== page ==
Let’s face it. Female axolotls can lay so many eggs at once that it can be challenging to keep track of them. And if you have a male for her, once they hatch, you’re going to have a hard time keeping track of these tiny creatures. These paedomorphic salamanders can lay an average of 300 eggs after each spawning and lay as many as 1,000 eggs at a time. What can you do with your axolotl’s unwanted eggs?
What should I do with unwanted axolotl eggs?
If your axolotl laid eggs that you do not need, you can usually just leave them in the tank, and your axolotl will eat them. To dispose of them yourself, you can freeze them and then throw them away or compost them. You can also donate them to science, sell them to a breeder, or even eat them yourself.
There are many creative ways to repurpose them, so take a splash and find out!
Donate Them to Scientific Research
Donate unwanted axolotl eggs to a local school or university. Science teachers and professors would love this act of kindness to show their students how axolotl life begins and thrives.
They can separate the eggs into different tanks and conduct experiments on how long each group of eggs takes to hatch based on water temperature. In general, water temperatures ranging from 68-72 F will allow eggs to hatch within 14-16 days, while any temperature below that range may cause a hatch time of 20 days or more.
Students can learn the importance of water temperature and how it contributes to faster egg hatching. Plus, there are other observations and experiments to experience when the axolotl eggs hatch.
Let the Axolotl Parents Eat Them
Axolotl parents, unfortunately, can care less about what happens to their babies, whether they are eggs or hatched babies. They are not very social animals and do not mind eating their babies or each other in that manner if they inhabit a tank together.
If you prefer not to go through the trouble of donating them, you can have the axolotl parents eat the eggs. Axolotls are carnivores, so the meaty composition of the eggs will give them the desired taste and protein needed to thrive.
You Can Eat Axolotl Eggs, Too!
While eating eggs from a species other than birds may seem odd, axolotl eggs were delicious delicacies in ancient times and recent history.
Aztecs consumed axolotl eggs and held axolotls in high regard as a deity. Citizens in Mexico consume axolotls and their eggs today.
You can treat the axolotl eggs like chicken eggs and make fried eggs, omelets, and egg salad or soup. The possibilities are endless! The only thing that is not possible is an axolotl sunny-side-up egg.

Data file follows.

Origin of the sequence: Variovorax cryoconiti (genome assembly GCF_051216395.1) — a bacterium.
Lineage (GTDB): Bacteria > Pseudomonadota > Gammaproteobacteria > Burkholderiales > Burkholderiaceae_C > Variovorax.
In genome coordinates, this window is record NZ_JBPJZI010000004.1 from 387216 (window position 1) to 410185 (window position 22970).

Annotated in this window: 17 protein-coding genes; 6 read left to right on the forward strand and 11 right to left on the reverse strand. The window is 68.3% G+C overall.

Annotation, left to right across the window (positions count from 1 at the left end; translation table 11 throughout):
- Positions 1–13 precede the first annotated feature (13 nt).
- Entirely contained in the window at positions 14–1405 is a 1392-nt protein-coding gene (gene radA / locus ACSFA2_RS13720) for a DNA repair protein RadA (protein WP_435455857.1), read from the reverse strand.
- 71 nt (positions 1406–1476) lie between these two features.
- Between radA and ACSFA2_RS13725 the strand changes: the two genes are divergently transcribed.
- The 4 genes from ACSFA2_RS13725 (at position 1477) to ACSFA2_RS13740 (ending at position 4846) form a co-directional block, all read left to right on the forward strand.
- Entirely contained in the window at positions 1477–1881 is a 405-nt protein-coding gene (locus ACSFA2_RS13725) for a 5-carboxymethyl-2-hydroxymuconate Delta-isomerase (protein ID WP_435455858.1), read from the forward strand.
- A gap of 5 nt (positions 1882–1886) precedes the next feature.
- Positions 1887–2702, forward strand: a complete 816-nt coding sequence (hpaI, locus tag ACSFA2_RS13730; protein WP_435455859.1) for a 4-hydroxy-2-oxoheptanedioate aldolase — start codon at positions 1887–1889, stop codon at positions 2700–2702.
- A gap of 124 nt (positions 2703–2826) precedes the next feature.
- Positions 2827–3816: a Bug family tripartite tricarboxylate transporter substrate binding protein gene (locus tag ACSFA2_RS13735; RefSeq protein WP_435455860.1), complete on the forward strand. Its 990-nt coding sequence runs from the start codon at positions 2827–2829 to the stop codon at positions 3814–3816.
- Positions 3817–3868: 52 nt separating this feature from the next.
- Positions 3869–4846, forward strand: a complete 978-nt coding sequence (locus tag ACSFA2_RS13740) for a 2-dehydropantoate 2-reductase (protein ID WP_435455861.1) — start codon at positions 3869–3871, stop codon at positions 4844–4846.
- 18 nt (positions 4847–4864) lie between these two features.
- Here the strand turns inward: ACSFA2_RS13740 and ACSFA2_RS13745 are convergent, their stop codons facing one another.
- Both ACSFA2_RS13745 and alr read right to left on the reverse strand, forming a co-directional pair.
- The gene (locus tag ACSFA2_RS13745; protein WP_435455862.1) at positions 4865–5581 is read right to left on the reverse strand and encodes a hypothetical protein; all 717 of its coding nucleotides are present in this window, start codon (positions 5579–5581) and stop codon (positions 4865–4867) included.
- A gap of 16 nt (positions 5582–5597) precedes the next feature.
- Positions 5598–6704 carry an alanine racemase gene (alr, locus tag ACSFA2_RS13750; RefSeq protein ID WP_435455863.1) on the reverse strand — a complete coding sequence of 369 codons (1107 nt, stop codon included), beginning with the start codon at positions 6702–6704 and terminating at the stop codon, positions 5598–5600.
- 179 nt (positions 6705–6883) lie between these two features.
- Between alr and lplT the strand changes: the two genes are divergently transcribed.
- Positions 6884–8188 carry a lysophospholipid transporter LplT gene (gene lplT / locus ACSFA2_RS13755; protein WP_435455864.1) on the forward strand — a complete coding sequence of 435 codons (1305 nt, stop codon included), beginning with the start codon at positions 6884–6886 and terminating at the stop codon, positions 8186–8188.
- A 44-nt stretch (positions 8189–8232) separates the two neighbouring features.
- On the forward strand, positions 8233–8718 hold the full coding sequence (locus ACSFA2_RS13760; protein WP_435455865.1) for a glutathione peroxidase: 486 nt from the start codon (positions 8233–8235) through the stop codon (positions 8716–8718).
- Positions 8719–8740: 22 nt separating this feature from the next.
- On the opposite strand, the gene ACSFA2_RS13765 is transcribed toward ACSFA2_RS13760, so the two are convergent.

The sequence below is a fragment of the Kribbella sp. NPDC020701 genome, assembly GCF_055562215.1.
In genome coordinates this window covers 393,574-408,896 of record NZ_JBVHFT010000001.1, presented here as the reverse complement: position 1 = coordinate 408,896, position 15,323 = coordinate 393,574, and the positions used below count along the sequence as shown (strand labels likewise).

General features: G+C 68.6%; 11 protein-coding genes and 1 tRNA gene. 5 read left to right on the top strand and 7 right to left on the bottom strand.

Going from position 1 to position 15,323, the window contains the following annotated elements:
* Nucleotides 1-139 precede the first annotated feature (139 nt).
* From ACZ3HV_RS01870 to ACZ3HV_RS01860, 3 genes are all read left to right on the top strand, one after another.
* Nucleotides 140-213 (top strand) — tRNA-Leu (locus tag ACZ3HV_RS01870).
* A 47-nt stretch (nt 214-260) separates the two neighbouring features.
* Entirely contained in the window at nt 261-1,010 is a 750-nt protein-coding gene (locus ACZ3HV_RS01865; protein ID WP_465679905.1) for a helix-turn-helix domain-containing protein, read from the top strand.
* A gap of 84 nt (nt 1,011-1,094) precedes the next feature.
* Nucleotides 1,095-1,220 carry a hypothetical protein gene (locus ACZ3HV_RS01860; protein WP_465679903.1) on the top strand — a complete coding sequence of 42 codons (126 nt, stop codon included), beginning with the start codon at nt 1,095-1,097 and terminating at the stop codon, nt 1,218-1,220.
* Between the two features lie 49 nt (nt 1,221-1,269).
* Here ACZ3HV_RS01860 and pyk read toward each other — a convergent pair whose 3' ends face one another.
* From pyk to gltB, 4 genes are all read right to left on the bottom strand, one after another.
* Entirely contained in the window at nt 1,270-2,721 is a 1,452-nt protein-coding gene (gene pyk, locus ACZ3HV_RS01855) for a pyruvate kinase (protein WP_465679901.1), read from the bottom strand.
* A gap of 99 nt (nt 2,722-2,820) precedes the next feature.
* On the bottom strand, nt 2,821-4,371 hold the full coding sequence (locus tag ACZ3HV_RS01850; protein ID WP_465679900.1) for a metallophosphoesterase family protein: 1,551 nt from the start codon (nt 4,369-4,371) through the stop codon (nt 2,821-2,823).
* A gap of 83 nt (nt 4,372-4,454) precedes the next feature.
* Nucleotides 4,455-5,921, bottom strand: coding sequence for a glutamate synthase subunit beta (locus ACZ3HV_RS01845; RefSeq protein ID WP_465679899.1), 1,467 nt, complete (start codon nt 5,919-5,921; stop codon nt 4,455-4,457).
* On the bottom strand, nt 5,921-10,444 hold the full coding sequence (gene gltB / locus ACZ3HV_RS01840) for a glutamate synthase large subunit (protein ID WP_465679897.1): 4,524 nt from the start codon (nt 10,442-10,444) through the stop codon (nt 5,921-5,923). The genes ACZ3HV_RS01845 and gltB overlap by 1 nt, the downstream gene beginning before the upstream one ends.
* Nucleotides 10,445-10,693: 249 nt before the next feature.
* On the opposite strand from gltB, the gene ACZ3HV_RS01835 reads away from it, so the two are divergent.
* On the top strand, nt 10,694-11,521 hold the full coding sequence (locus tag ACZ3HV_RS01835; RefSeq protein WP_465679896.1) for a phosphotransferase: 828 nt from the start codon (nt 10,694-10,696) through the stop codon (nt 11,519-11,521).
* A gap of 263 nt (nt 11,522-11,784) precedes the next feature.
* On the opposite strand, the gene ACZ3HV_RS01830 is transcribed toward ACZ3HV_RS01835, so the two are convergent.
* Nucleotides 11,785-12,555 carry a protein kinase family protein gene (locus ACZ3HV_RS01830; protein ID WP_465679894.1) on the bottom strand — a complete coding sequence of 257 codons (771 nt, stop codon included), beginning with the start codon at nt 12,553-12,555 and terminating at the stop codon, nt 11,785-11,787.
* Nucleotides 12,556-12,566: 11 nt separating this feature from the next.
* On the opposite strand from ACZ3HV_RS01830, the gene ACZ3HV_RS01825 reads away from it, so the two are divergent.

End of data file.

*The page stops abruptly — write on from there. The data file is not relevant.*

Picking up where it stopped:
If you want to be even more innovative, try the axolotl eggs instead of chicken eggs when baking.
Since axolotl eggs are tiny, you may need at least eight to ten axolotl eggs to equal the size of one chicken egg when baking cakes or cookies.
Sell Them to Axolotl Breeders or Local Pet Stores
Check your local surrounding pet stores to see if they would be interested in purchasing your axolotl eggs so they can raise and sell them to pet owners. If you know any fish breeders in the area, ask if they breed axolotls. They may be interested in growing your eggs if you can fairly price them.
Depending on the number of eggs you are selling, fair prices maybe 50 cents to $1 per egg. For example, if you have 50 to 100 eggs, you may charge 75 cents per egg if you ask for 50 or more in a bulk purchase.
Any purchases that are 50 or under can have an agreed-upon charge of $1. If you have 200 to 400 eggs, you may ask for 50 cents to 75 cents each depending on what you and the buyer agree upon.
Adult axolotls generally cost $30 to $50 each, so asking for up to $1 per axolotl egg is reasonable. Juveniles are still worth about $20, which is still an excellent profit for local axolotl breeders and pet stores that may be interested in your axolotl eggs.
What Not To Do With Axolotl Eggs
If you are disposing of the eggs, do so correctly. You should not flush them down the toilet or place them in the trash can because the environmental temperature can cause them to still hatch and invade the safe space of other people and animals nearby.
Younger children interested in caring for axolotls shouldn’t be entrusted with caring for axolotl eggs. With the supervision of an adult, the child can manage an adult axolotl until they are old enough to care for axolotl eggs properly.
Are you or your child interested in owning an axolotl? Learn more exciting axolotl facts before taking one in as a pet.
How To Properly Dispose of Unwanted Axolotl Eggs
So if you cannot throw the axolotl eggs directly into the trash, how do you properly dispose of them?
First, gather the eggs into a container you are comfortable disposing of or a plastic bag. Seal the container or plastic bag closed and place it into a freezer. Freeze for at least a few hours before disposing of them into a trash can or compost bin.
Freezing the axolotl eggs will trigger their hibernation mode. As the eggs get colder, the larvae inside them will not feel pain as their vitality is stripped from them.
The eggs need to be fully frozen solid before you can dispose of them so that they do not run the risk of hatching in a new environment that will cause issues for other surrounding life, especially if there are hundreds of eggs you are discarding.
There are many creative ways to repurpose axolotl eggs. Find the best method that works for you to have a plan in place, especially if accidental breeding happens.